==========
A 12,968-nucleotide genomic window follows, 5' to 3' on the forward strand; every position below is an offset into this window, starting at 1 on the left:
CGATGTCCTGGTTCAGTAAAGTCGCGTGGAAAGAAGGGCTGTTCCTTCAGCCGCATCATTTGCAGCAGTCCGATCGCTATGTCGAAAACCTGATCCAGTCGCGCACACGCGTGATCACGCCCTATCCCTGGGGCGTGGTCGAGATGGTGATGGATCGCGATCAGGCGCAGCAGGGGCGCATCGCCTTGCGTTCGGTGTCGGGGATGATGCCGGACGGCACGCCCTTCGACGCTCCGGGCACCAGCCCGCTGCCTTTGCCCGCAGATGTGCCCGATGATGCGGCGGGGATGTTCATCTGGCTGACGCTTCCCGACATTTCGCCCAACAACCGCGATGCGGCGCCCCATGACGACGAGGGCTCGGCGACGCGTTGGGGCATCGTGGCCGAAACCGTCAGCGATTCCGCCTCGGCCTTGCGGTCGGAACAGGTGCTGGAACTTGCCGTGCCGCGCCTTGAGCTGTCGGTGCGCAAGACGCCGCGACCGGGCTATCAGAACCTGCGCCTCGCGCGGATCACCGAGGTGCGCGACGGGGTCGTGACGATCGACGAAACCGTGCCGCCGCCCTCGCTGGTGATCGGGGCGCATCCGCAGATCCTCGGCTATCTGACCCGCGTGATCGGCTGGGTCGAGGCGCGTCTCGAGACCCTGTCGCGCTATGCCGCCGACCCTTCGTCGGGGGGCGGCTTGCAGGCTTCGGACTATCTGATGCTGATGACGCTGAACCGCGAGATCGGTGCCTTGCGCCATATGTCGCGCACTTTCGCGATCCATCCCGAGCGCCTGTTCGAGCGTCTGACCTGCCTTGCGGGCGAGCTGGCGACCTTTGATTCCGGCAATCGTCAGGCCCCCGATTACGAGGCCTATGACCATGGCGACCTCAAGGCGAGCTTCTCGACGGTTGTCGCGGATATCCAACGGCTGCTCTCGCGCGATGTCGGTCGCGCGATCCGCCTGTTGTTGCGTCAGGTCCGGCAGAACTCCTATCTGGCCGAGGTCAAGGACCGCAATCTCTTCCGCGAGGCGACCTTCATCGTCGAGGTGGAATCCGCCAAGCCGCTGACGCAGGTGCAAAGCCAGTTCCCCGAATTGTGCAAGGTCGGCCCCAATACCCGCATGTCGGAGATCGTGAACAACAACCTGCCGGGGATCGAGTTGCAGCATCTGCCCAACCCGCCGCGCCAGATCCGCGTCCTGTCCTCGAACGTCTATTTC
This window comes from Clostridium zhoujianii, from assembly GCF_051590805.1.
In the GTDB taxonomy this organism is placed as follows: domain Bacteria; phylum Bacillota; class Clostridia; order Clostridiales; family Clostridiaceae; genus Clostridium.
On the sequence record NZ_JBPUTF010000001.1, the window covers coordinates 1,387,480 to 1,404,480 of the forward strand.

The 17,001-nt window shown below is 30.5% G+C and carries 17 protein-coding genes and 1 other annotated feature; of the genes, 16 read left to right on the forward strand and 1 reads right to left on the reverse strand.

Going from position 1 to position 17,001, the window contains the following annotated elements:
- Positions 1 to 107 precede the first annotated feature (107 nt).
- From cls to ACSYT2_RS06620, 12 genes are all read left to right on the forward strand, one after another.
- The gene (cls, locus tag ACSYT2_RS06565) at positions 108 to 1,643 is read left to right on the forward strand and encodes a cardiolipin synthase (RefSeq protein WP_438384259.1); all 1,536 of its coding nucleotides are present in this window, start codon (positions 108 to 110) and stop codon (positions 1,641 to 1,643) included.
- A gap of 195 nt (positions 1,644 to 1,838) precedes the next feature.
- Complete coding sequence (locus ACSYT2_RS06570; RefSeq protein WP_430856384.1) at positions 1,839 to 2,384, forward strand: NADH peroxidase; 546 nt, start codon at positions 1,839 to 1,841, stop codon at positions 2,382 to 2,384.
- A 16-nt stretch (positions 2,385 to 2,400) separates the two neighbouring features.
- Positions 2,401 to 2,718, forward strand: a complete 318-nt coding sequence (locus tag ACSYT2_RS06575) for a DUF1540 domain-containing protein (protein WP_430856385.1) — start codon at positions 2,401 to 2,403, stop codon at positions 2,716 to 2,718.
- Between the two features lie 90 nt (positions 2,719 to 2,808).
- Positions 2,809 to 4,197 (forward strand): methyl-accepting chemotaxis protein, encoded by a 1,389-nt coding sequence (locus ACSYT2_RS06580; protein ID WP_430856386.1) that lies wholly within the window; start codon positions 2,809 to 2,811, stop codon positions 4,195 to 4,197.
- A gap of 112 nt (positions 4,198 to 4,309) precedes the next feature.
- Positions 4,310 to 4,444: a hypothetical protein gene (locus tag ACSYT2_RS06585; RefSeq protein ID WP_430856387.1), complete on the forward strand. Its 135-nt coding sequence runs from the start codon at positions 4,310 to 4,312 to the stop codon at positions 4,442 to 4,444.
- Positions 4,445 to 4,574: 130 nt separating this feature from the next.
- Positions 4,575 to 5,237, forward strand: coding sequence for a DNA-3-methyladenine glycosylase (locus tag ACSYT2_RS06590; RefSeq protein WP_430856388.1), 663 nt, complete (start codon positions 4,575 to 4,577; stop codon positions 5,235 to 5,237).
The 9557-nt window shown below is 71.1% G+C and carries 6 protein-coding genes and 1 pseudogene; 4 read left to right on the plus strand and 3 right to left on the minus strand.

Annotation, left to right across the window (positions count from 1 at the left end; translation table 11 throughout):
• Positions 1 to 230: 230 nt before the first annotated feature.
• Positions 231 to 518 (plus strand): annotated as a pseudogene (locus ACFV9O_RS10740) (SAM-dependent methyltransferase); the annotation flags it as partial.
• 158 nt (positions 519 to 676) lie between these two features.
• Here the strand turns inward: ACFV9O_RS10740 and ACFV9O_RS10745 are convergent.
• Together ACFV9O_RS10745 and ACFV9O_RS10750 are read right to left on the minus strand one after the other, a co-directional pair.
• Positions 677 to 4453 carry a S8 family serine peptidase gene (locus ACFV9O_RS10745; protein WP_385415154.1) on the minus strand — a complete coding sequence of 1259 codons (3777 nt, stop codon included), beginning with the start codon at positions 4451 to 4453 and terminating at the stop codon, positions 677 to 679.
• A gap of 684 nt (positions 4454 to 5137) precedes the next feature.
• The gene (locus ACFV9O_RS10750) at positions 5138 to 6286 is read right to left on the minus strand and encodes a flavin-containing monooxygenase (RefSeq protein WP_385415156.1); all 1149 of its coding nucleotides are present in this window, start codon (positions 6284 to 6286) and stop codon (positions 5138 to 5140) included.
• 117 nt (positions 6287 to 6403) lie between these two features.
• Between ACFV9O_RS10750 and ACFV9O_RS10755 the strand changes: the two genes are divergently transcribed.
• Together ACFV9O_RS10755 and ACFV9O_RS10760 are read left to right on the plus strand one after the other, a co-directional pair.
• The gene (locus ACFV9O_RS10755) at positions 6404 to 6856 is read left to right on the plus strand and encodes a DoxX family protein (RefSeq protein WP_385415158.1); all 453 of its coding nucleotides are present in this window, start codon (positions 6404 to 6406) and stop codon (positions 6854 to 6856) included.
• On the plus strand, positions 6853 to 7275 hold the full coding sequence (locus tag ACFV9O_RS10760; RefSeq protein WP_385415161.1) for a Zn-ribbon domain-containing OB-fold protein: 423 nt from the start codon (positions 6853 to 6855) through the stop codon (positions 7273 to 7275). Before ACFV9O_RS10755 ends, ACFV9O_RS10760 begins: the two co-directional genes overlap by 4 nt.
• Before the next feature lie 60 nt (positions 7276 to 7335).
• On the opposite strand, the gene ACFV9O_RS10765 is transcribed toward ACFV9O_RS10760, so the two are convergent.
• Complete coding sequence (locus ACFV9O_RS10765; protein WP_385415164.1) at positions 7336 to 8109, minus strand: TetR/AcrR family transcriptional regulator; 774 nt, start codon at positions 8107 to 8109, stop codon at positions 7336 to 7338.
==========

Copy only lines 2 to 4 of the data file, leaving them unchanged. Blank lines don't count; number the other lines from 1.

CGATGTCCTGGTTCAGTAAAGTCGCGTGGAAAGAAGGGCTGTTCCTTCAGCCGCATCATTTGCAGCAGTCCGATCGCTATGTCGAAAACCTGATCCAGTCGCGCACACGCGTGATCACGCCCTATCCCTGGGGCGTGGTCGAGATGGTGATGGATCGCGATCAGGCGCAGCAGGGGCGCATCGCCTTGCGTTCGGTGTCGGGGATGATGCCGGACGGCACGCCCTTCGACGCTCCGGGCACCAGCCCGCTGCCTTTGCCCGCAGATGTGCCCGATGATGCGGCGGGGATGTTCATCTGGCTGACGCTTCCCGACATTTCGCCCAACAACCGCGATGCGGCGCCCCATGACGACGAGGGCTCGGCGACGCGTTGGGGCATCGTGGCCGAAACCGTCAGCGATTCCGCCTCGGCCTTGCGGTCGGAACAGGTGCTGGAACTTGCCGTGCCGCGCCTTGAGCTGTCGGTGCGCAAGACGCCGCGACCGGGCTATCAGAACCTGCGCCTCGCGCGGATCACCGAGGTGCGCGACGGGGTCGTGACGATCGACGAAACCGTGCCGCCGCCCTCGCTGGTGATCGGGGCGCATCCGCAGATCCTCGGCTATCTGACCCGCGTGATCGGCTGGGTCGAGGCGCGTCTCGAGACCCTGTCGCGCTATGCCGCCGACCCTTCGTCGGGGGGCGGCTTGCAGGCTTCGGACTATCTGATGCTGATGACGCTGAACCGCGAGATCGGTGCCTTGCGCCATATGTCGCGCACTTTCGCGATCCATCCCGAGCGCCTGTTCGAGCGTCTGACCTGCCTTGCGGGCGAGCTGGCGACCTTTGATTCCGGCAATCGTCAGGCCCCCGATTACGAGGCCTATGACCATGGCGACCTCAAGGCGAGCTTCTCGACGGTTGTCGCGGATATCCAACGGCTGCTCTCGCGCGATGTCGGTCGCGCGATCCGCCTGTTGTTGCGTCAGGTCCGGCAGAACTCCTATCTGGCCGAGGTCAAGGACCGCAATCTCTTCCGCGAGGCGACCTTCATCGTCGAGGTGGAATCCGCCAAGCCGCTGACGCAGGTGCAAAGCCAGTTCCCCGAATTGTGCAAGGTCGGCCCCAATACCCGCATGTCGGAGATCGTGAACAACAACCTGCCGGGGATCGAGTTGCAGCATCTGCCCAACCCGCCGCGCCAGATCCGCGTCCTGTCCTCGAACGTCTATTTC
This window comes from Clostridium zhoujianii, from assembly GCF_051590805.1.
In the GTDB taxonomy this organism is placed as follows: domain Bacteria; phylum Bacillota; class Clostridia; order Clostridiales; family Clostridiaceae; genus Clostridium.